Between work keeping me at the computer until late in the evening and my spare time being spent on halter breaking the new youngsters, I haven’t had a lot of time for any of the other horses lately. Maggie is heading over this Saturday and we’re hoping to get just about everyone worked one way or the other. She doesn’t know it yet, but I’ll be asking her to write up her own posts for the horses that she rides. I can’t wait to get another rider’s input on some of these guys!
Thursday, April 16, 2009
It’s been raining all week and today was the first warm sunny day that I’ve had to ride. Gentry has been sound for over a month, so I decided that today was the day to try him out and see what he knows. I was really excited to be getting on a well-trained Tennessee Walker. It’s been years since I had my two TNW mares and I was really looking forward to a nice comfortable ride.
Is there a chiropractor in the house???
We started out badly, as he has terrible head manners and wouldn’t stop slinging his head around while I was grooming and tacking him. He was difficult about taking the snaffle and kept knocking me around every time I was within reach. It got to the point where I’d stick out an elbow and let him bop himself on it whenever he slung that big head my way.
I took him out to the back pasture and put him on the lunge line first. It was obvious from the get go that he was a pro at lunging, so I didn’t waste too much time before I just got on him. He didn’t want to stand still for me to mount, which is a pet peeve of mine and something I’ll need to work with him on.
I will say that Gentry’s canter, trot, and running walk were wonderful. His canter is one that I dream of getting on Kita one of these days. It was slow, collected, balanced and just plain dreamy to ride. He wanted to trot more than gait, but I did get some nice running walks out of him and as long as he wasn’t slinging his head and playing with the bit, he was smooth.
But how do I describe his walk?? I seriously feel like I need a chiropractic adjustment after riding him for 40 minutes tonight and it’s all because of his walk. For one thing, it feels his hind end is completely discombobulated. My left hip felt like it was being shoved into my belly button with each forward stride from his left hind. What gets me, is that he looked perfectly fine on the lunge line.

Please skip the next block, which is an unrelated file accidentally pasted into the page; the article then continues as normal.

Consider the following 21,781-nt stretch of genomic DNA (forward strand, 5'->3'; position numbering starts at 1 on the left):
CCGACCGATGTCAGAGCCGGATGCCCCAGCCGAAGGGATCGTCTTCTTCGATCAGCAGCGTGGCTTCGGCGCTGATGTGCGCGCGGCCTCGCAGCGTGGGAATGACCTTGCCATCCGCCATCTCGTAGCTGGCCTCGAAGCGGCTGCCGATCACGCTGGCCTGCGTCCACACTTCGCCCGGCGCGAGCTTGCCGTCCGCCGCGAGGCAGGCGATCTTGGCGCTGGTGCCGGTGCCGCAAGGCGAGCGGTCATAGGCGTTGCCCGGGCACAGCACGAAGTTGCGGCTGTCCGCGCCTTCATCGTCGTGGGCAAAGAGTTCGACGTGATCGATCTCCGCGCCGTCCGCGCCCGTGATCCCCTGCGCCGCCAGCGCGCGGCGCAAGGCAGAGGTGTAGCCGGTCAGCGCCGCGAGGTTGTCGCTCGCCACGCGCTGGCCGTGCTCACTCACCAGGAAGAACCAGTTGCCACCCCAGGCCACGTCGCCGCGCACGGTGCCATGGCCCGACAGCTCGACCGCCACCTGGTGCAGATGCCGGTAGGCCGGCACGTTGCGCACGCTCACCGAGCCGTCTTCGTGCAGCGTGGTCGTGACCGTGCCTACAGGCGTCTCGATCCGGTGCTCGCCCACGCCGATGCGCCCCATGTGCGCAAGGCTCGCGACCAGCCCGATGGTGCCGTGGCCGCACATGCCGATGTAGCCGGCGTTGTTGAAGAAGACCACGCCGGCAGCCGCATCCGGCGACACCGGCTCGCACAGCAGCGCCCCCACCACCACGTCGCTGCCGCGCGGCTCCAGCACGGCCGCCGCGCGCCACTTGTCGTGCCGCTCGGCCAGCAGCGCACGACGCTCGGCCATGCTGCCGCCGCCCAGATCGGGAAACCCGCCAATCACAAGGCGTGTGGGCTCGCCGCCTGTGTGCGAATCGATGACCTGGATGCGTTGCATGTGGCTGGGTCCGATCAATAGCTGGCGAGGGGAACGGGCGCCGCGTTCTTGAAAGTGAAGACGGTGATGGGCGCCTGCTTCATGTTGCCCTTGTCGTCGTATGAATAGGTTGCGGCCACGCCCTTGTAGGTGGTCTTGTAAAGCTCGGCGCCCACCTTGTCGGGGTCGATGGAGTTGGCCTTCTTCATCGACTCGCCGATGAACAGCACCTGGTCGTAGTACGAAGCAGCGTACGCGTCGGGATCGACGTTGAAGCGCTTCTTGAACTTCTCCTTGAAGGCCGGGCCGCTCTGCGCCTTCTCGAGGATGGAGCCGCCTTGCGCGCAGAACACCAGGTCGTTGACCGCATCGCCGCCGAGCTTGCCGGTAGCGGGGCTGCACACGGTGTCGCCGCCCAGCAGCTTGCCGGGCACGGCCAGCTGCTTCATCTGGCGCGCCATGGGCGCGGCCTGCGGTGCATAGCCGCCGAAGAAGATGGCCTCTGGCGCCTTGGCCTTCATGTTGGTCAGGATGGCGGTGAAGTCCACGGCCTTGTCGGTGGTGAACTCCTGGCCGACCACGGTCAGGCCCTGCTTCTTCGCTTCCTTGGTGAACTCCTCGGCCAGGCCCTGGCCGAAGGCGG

He did do a lot of stumbling, but only when he head his head in the air looking for the herd. He’s a bit herd bound, but calmed down within the first 15 minutes and I was able to ride him out of sight and sound of the herd without him getting too worked up. He’s very out of shape from being a pasture potato all winter and the more tired he got, the less he wanted to gait and the more he just wanted to trot. But even his trot is smooth, as long as he doesn’t sling that head around.
I’m hoping the hind end starts to come together with the front end with exercise. And we definitely need to work on that head slinging!
Thursday, April 9, 2009
I’ve ridden Tabby a few times since the last blog post, but if I blog about every uneventful ride of circles, halts, and transitions, someone might think I was a card or two short of a full deck. And we certainly don’t want that. Even if it is true some days.
Last night Kayla and her brother, Jessie, came out to do some volunteer work with the horses. A lot of help that I need is grooming, lunging, and riding. As the two are intermediate riders, they’ll be a great help for giving some of the more experienced horses some exercise, but neither of them knew much about lunging or riding a green horse. Jessie wants to adopt Abby when she’s ready, so we got Tabby saddled and Abby on the lunge line for the first time. I started with Abby, giving Jessie some pointers and the basics of lunging: stand at her hip to make her move forward, move to her shoulder when asking for a whoa, move in a smaller circle within her circle to stay at her hip, use consistent voice commands. Abby seems to have had a little training on the lunge, but she still insisted on turning into Jessie at every opportunity.
After Jessie was on his way with Abby, I gave Tabby over to Kayla for a lunging lesson. Tabby is much better on the lunge, so after a few minutes of Kayla proving that she had the knack of it, I went ahead and mounted up.
As usual, Tabby stood perfectly still for mounting. She’s moving off my leg much better now and feels so much stronger and sure of herself under saddle. Her halts are getting much better and she doesn’t toss her head as much and stops when I roll back on my seat before I even ask with the reins. She’s also getting better about standing still. I’d like to get her out on the trail, but need to wait until someone can go with me on another horse for safety’s sake.
As I was finishing up with Tabby, I asked Jessie if he wanted to ride her for a few minutes. He wants to be involved in Abby’s training and is a quick learner when it comes to riding. At first, Tabby didn’t want to pay attention to Jessie and just followed me around. Eventually, he had her doing as he asked and the two looked great together.
Next week when the kids come out, Tabby will be ready for a short trail ride. Sounds like fun!